10. What adjectives would you use to describe The Madonnas of Leningrad? Given the often bleak subject matter - war, starvation, dementia — is the novel's view of the world depressing?

What Our Readers Are Saying

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Average customer rating based on 7 comments:

Eugene reader, August 20, 2012 (view all comments by Eugene reader)
Marina is a young woman in Leningrad, Russia during the war in 1941. She works as a tour guide at the Hermitage Museum. But as the German army's seige begins museum staff members move the art pieces to the basement and other safe places, while many of them live (or barely live) in this hidden lower level of the Hermitage. Marina is devoted to the artworks and sharing her knowledge with others. Now, however, Marina is an elderly woman living in America and the illness of Alzheimer's has a grip on her. I felt as if I were a part of her life and family as the reader travels with her between her past and her muddled interpretation of the present. Her years in the museum remain a strong part of her memory as we experience her latter years. Debra Dean has a true gift.
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SMR, January 19, 2012 (view all comments by SMR)
Marina has Alzheimer's and is becoming more and more distant from her family as she remembers her life in Leningrad during World War II. Part historical novel, part love story, part memoir, part Alzheimer's story. The horrors of war and the discovery of the importance of details and little joys. Beautifully and hopefully written.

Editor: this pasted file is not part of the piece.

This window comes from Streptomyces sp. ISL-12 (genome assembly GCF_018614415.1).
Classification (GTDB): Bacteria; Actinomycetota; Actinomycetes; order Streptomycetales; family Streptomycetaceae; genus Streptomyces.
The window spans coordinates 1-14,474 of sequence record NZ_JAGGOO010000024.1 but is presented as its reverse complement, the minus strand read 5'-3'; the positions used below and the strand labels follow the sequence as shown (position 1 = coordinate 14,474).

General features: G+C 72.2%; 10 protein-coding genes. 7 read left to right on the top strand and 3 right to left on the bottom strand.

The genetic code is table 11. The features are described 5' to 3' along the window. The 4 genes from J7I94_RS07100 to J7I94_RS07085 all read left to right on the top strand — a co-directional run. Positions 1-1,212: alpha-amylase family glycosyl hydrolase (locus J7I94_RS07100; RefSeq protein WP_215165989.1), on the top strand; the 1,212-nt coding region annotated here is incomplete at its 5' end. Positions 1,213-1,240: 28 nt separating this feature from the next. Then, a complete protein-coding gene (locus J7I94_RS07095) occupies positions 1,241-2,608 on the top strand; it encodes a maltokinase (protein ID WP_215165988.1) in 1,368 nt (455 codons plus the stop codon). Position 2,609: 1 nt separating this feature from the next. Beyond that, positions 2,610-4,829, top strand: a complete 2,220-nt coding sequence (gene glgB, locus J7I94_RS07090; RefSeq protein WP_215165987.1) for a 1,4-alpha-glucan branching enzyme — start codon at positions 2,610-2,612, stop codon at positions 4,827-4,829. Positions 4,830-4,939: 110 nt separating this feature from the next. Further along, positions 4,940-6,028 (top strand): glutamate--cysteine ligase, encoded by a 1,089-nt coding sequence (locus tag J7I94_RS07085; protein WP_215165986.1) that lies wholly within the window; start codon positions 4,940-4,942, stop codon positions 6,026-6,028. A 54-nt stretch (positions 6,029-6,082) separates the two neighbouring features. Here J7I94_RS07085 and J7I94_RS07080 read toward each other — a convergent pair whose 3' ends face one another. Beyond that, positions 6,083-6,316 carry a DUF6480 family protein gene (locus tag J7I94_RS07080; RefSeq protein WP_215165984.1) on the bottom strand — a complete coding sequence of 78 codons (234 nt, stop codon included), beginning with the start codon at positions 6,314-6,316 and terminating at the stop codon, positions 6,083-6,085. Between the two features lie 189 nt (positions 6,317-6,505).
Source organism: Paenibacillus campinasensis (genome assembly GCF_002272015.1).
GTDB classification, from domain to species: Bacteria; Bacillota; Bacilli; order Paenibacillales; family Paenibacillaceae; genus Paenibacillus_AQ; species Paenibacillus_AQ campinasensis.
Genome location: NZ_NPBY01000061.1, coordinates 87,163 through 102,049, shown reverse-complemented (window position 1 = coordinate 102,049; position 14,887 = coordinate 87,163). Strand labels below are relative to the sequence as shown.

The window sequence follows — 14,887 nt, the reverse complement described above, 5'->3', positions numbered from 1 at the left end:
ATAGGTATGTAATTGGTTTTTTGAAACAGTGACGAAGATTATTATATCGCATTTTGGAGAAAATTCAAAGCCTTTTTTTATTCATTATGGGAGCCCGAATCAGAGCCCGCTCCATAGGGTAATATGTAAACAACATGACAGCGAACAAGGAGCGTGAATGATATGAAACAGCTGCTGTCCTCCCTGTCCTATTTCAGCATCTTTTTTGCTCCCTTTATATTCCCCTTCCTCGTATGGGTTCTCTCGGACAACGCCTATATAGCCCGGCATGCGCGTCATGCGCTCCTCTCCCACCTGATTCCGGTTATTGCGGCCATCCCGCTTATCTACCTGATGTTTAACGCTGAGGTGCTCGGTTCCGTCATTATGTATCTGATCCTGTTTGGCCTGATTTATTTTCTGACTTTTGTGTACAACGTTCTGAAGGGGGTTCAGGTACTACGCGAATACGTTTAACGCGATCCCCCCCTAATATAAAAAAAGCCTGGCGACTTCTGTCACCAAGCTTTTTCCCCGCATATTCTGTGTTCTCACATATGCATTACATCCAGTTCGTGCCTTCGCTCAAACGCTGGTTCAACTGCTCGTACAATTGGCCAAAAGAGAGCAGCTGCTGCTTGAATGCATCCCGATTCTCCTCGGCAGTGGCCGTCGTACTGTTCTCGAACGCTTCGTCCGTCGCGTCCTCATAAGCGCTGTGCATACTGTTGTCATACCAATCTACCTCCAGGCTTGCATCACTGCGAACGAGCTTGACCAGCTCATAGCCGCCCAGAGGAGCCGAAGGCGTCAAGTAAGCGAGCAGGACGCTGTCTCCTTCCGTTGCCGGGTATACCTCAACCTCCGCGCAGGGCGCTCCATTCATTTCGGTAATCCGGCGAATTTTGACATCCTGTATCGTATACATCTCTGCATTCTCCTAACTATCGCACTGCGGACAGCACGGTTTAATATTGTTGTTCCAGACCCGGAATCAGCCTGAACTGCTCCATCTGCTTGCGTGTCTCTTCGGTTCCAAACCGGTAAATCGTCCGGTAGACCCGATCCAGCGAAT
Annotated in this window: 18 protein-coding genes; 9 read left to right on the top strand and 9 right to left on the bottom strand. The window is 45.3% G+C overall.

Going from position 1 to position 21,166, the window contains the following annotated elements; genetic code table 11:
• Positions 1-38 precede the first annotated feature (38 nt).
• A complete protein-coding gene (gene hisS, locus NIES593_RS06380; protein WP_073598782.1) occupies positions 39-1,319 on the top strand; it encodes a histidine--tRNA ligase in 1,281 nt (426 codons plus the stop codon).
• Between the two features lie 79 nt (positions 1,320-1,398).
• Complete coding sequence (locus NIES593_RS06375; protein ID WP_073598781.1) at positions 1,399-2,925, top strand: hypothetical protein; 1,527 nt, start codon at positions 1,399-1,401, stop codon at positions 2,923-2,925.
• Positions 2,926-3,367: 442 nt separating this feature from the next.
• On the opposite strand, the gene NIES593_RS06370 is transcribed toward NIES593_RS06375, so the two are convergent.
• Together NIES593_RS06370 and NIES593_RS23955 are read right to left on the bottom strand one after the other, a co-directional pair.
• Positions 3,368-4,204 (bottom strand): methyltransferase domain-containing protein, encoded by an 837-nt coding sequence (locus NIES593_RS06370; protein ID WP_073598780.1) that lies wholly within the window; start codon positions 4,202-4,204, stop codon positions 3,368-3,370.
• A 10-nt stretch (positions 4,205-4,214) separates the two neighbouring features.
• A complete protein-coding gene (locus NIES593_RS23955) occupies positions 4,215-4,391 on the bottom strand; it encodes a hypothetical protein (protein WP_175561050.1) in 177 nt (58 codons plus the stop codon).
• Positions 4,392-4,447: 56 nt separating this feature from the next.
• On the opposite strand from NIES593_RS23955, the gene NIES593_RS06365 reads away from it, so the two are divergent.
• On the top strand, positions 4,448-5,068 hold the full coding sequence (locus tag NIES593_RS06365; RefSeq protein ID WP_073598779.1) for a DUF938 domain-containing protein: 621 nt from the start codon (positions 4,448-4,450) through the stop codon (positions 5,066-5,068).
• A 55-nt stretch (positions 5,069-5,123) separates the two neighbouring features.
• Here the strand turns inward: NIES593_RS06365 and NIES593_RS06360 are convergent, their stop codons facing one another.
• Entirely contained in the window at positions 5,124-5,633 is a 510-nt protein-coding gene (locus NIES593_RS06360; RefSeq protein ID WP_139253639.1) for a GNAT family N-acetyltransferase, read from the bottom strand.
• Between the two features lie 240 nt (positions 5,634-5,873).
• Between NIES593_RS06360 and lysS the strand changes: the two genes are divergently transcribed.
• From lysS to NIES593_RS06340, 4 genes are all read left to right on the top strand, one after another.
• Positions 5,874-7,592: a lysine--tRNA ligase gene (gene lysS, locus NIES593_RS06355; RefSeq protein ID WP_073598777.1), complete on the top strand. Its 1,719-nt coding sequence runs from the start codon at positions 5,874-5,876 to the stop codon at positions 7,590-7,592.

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(1 of 1 readers found this comment helpful)
Virtually snowbound, January 18, 2012 (view all comments by Virtually snowbound)
I can scarcely believe this is the author's first novel. It's beautifully written and totally engrossing. I am looking forward to other work by Debra Dean.
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Product Details

Dean, Debra
Harper Perennial
by Debra Dean
General Fiction
Historical fiction
Psychological fiction
Literature-A to Z
Edition Description:
Trade PB
Publication Date:
Grade Level:
7.88x5.36x.67 in. .44 lbs.

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Related Subjects

Fiction and Poetry » Literature » A to Z
History and Social Science » Pacific Northwest » Literature Folklore and Memoirs

The Madonnas of Leningrad (P.S.) Used Trade Paper
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Product details 256 pages Harper Perennial - English 9780060825317 Reviews:
"Synopsis" by , Bit by bit, the ravages of age are eroding Marina's grip on the everyday. An elderly Russian woman now living in America, she cannot hold on to fresh memories— the details of her grown children's lives, the approaching wedding of her grandchild— yet her distant past is miraculously preserved in her mind's eye.

Vivid images of her youth in war-torn Leningrad arise unbidden, carrying her back to the terrible fall of 1941, when she was a tour guide at the Hermitage Museum and the German army's approach signaled the beginning of what would be a long, torturous siege on the city. As the people braved starvation, bitter cold, and a relentless German onslaught, Marina joined other staff members in removing the museum's priceless masterpieces for safekeeping, leaving the frames hanging empty on the walls to symbolize the artworks' eventual return. As the Luftwaffe's bombs pounded the proud, stricken city, Marina built a personal Hermitage in her mind— a refuge that would stay buried deep within her, until she needed it once more. . . .